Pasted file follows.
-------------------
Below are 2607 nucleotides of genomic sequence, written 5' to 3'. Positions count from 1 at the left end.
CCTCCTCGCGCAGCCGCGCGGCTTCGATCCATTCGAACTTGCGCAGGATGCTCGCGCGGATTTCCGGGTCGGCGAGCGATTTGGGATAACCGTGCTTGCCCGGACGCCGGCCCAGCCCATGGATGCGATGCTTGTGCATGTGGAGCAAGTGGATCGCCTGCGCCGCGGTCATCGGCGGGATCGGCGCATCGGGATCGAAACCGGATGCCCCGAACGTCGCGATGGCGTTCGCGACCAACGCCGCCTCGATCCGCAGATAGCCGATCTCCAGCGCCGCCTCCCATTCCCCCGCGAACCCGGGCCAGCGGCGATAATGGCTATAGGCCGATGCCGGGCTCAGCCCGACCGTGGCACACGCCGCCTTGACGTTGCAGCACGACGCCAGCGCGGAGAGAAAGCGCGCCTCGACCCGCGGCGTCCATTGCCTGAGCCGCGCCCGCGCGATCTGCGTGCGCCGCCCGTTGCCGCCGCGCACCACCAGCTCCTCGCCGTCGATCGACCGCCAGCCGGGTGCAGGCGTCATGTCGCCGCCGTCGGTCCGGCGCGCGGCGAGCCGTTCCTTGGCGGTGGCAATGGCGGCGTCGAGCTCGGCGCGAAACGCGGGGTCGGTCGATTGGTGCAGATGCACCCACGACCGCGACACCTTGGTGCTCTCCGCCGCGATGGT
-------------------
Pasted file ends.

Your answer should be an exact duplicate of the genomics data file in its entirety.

Below are 2607 nucleotides of genomic sequence, written 5' to 3'. Positions count from 1 at the left end.
CCTCCTCGCGCAGCCGCGCGGCTTCGATCCATTCGAACTTGCGCAGGATGCTCGCGCGGATTTCCGGGTCGGCGAGCGATTTGGGATAACCGTGCTTGCCCGGACGCCGGCCCAGCCCATGGATGCGATGCTTGTGCATGTGGAGCAAGTGGATCGCCTGCGCCGCGGTCATCGGCGGGATCGGCGCATCGGGATCGAAACCGGATGCCCCGAACGTCGCGATGGCGTTCGCGACCAACGCCGCCTCGATCCGCAGATAGCCGATCTCCAGCGCCGCCTCCCATTCCCCCGCGAACCCGGGCCAGCGGCGATAATGGCTATAGGCCGATGCCGGGCTCAGCCCGACCGTGGCACACGCCGCCTTGACGTTGCAGCACGACGCCAGCGCGGAGAGAAAGCGCGCCTCGACCCGCGGCGTCCATTGCCTGAGCCGCGCCCGCGCGATCTGCGTGCGCCGCCCGTTGCCGCCGCGCACCACCAGCTCCTCGCCGTCGATCGACCGCCAGCCGGGTGCAGGCGTCATGTCGCCGCCGTCGGTCCGGCGCGCGGCGAGCCGTTCCTTGGCGGTGGCAATGGCGGCGTCGAGCTCGGCGCGAAACGCGGGGTCGGTCGATTGGTGCAGATGCACCCACGACCGCGACACCTTGGTGCTCTCCGCCGCGATGGT